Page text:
Today I had an electronic gate brought to me that stopped working. Here’s the thirty minute way to figure and fix…
- The “customer” came in and asked me if I could fix a circuit board. I said, “I can definitely try, but I can’t make any promises.”
- I asked him what happened the day it quit working. He said. “I hooked the power up backwards, and the fuse blew. I put a new fuse in, and it blew, too. I imagine something else is blown.”
- Based on his testimony, I assume that something has caused a short across the positive and ground. I tested the circuit without power attached, and there was zero ohms between red and black.
- I began my search across diodes as my first resort checking both forward and backward bias. Backward bias should not beep with the DMM. I came to the last two diodes and noticed that one had a huge crack running from one corner to the other. I checked it, and the DMM went coo coo. There’s my problem.
Now, the fix would have been a week in the waiting. The diodes were SMTs. I checked the datasheet for the diodes, and I happened to have some through-hole diodes from the Shack in my parts bin. They matched the specs of the SMT diodes with one exception. The reverse voltage for my replacement was 200 higher than the original, but this shouldn’t be a problem since it’s only a 24 volt system. I removed the diode, and I installed the replacement. I checked the resistance across the power rails, and it was 200 ohms. Power was reapplied, and the unit worked like new.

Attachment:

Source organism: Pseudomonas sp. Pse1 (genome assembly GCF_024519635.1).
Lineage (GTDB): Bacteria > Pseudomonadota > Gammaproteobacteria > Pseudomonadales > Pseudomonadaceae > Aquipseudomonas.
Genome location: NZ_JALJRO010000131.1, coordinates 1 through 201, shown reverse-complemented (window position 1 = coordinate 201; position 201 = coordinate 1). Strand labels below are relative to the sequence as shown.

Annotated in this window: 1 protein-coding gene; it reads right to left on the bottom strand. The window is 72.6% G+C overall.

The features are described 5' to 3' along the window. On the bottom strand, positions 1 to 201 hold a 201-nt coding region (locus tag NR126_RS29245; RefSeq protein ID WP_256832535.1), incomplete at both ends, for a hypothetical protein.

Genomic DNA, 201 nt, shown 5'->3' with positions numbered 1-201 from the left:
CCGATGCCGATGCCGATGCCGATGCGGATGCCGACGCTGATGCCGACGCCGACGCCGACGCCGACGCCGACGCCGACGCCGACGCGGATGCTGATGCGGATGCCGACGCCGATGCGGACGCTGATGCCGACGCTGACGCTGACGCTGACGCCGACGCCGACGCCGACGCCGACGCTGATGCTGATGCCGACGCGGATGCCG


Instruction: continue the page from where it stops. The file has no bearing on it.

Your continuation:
Moral of the story: Do an investigation to try and determine what they, the customer, might have done to cause the fault. If your friend/customer tells the truth, fixing it should be a breeze. All together I spent 30 minutes on this repair, and that includes reading a datasheet and driving home twice; once for my DMM and once for the part and other tools.